Friday 18th August 2017

Cook County businesses see uncertain future as workplace regulations, new cost drivers take effect

Cook County businesses see uncertain future as workplace regulations, new cost drivers take effect

ILLINOIS NEWS NETWORK

Business groups in Cook County say they are being hit with a perfect storm of regulations and tax hikes this summer, putting a damper on hopes for business expansion and jobs growth.

A county ordinance that requires employers to provide workers with at least five paid sick days per year took effect July 1. That comes on top of Chicago’s minimum wage rising to $11 an hour on the same day, as well as the Illinois House last week voting to increase corporate taxes by 33 percent after overriding Gov. Bruce Rauner’s budget vetoes.

“Earning a profit is getting to be a dirty word,” Mark Grant, Illinois state director of the National Federation of Independent Business, told Illinois News Network.

Grant acknowledged that the county had good intentions in extending the benefit to workers, but the ordinance is creating numerous headaches for employers, he said. The policy goes against the trend of small and medium-sized firms offering workers a set amount of paid time off per year, as opposed to earmarking specific time periods for vacations and sick days, according to Grant.

“They’re looking at big labor cost jumps immediately,” he said.

Other complications include a requirement to roll over paid sick leave accrued from one year to the next in some cases. That runs counter to many employers’ benefits policies, Grant said, adding that surveys of his members show strong opposition to the idea.

“The vast majority – over 90 percent – are against government saying you must provide this kind of paid leave,” he said.

Combined with state lawmakers supporting a $5 billion annual tax hike to balance the state budget, the paid-leave ordinance adds to businesses’ cost burdens and sets up the possibility of firms scaling back hours and reducing positions, Grant said.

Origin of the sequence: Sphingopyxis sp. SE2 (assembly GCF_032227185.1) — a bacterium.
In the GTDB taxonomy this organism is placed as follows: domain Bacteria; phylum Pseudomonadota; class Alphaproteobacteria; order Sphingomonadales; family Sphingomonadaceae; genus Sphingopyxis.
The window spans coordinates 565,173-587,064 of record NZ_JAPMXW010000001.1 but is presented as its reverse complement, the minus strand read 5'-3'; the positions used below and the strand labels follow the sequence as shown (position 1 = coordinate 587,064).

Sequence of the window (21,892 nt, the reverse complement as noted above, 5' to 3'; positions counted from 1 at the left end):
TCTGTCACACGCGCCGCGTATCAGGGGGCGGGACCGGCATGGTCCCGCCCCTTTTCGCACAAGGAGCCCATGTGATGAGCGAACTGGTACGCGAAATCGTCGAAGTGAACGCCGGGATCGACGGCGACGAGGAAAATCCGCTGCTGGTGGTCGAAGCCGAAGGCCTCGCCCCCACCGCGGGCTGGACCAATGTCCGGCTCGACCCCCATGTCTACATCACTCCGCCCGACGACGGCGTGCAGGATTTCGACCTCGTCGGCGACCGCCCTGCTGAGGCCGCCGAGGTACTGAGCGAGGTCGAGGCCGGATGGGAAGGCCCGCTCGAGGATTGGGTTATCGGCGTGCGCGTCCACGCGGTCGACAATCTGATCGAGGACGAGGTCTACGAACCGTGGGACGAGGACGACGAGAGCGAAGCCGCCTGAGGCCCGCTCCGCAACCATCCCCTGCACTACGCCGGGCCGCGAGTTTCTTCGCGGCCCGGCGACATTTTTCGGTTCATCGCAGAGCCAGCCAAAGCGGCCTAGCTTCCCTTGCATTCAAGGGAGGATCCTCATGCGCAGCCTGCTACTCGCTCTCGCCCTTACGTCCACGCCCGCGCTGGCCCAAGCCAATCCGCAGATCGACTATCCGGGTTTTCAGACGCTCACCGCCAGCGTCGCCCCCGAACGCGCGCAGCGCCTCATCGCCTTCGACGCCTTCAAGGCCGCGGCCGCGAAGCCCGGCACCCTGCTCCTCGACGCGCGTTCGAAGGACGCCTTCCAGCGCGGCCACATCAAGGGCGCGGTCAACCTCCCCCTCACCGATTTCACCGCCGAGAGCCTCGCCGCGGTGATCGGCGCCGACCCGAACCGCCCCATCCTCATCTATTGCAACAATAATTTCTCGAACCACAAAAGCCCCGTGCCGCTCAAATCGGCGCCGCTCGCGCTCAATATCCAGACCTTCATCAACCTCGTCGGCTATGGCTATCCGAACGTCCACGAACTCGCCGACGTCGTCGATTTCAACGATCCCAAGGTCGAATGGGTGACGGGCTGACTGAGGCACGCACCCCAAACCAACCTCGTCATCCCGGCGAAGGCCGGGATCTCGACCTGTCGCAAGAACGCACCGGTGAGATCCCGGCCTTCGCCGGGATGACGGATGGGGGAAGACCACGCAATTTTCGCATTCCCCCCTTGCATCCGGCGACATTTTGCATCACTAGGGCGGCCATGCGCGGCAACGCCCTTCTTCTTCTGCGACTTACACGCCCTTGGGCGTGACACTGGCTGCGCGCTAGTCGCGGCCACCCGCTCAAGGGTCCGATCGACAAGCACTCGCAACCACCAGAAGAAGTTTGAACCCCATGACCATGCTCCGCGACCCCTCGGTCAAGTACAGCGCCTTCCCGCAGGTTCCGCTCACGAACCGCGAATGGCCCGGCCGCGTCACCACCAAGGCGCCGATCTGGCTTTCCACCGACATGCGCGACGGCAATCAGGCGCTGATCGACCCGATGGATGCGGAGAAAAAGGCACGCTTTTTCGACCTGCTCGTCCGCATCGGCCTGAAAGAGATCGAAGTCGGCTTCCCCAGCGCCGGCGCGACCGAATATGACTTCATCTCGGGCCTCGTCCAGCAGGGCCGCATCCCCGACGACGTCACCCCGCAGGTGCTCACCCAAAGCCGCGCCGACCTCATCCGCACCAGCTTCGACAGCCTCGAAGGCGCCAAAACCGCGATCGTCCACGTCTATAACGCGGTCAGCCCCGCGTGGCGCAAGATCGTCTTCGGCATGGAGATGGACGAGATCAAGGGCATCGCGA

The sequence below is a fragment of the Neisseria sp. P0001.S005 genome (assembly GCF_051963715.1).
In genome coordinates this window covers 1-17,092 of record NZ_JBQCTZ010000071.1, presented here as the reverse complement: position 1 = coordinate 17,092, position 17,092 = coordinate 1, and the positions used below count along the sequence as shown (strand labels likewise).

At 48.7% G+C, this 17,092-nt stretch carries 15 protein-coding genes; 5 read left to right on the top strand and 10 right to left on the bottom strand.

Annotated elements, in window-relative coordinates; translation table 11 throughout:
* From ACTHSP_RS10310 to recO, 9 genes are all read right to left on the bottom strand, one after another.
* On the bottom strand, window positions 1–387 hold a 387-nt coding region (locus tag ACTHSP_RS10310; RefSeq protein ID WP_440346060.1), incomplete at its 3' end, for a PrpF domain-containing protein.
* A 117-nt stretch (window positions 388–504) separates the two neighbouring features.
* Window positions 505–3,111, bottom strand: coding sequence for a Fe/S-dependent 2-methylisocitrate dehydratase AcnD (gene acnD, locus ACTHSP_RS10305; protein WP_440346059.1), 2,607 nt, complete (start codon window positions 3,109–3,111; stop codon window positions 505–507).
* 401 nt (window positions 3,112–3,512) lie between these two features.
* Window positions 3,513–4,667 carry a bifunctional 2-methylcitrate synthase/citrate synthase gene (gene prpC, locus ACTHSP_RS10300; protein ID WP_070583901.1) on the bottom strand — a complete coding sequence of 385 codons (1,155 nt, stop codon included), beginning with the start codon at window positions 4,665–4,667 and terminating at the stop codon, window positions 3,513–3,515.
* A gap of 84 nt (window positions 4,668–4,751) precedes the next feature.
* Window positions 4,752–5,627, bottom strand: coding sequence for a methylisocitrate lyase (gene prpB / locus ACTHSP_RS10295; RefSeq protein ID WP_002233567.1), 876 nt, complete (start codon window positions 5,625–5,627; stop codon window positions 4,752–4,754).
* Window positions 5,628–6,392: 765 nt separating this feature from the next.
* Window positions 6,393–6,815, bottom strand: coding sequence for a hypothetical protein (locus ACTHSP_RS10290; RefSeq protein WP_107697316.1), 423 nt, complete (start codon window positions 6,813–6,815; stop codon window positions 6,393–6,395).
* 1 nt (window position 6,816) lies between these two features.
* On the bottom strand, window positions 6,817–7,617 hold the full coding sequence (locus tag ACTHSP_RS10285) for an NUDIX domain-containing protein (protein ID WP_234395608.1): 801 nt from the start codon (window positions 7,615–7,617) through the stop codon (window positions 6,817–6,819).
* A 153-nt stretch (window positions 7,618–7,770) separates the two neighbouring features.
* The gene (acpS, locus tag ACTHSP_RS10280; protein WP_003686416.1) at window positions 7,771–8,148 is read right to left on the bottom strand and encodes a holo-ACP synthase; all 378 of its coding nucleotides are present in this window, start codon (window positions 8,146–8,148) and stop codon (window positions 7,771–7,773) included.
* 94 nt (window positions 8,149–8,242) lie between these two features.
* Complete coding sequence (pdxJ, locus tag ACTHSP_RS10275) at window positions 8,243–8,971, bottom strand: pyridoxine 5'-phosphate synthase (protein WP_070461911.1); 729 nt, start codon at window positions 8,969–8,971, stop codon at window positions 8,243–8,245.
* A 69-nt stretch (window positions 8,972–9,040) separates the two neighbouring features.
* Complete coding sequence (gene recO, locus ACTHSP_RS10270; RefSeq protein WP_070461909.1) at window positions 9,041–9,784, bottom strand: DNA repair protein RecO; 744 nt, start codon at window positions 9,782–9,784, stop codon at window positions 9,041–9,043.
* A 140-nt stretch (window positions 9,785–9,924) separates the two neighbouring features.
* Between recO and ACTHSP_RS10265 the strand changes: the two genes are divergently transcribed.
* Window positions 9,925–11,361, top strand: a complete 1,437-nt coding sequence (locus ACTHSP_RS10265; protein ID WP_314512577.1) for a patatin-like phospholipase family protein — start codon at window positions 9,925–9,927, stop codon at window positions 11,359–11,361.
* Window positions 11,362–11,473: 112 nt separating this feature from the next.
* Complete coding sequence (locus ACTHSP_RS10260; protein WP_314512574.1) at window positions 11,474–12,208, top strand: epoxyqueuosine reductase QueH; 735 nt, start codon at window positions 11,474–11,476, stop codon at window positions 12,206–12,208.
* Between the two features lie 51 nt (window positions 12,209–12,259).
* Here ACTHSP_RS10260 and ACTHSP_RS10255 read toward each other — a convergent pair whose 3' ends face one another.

Michael Reever, vice president of government relations for the Chicagoland Chamber of Commerce, sees the new regulations creating a culture of uncertainty for businesses and causing them to wonder about what else might be coming down the pike.

“If the legislative bodies continue on the course they are on, it’s going to be difficult for employers to make the decision to open a news busines,” Reever told Illinois News Network. “You will be at the whim of a legislative body that has no problem raising your costs.”

Cook County businesses also continue to be under a property tax system that taxes commercial properties at a higher rate than residential, he said.

Businesses have not had enough time to implement the new paid-leave rules with precision, according to Reever. The rules were released just before the Memorial Day weekend, leaving only about a month for employers to get their plans in order before the ordinance took effect.

“We were opposed for a variety of reasons,” he said. “One is that it would create a patchwork.”

Indeed, scores of municipalities in Cook County have opted out of the policy, making it difficult for businesses with multiple locations around the region to determine how it affects them, Reever said.

In a letter to the Cook County Board last month, Reever urged the county to delay the implementation date to Jan. 1, 2018, to allow businesses to adjust to the new policy. And he also expressed concern about how the ordinance will open companies up to future lawsuits.

“We have great concern because of the private right of action included in the ordinance, which could be used to sue employers through no fault of their own and open them up to even more costs and legal problems unnecessarily,” Reever said in the letter.

The paid-leave policy would likely slow economic growth in struggling areas of the county that need it the most, he said.

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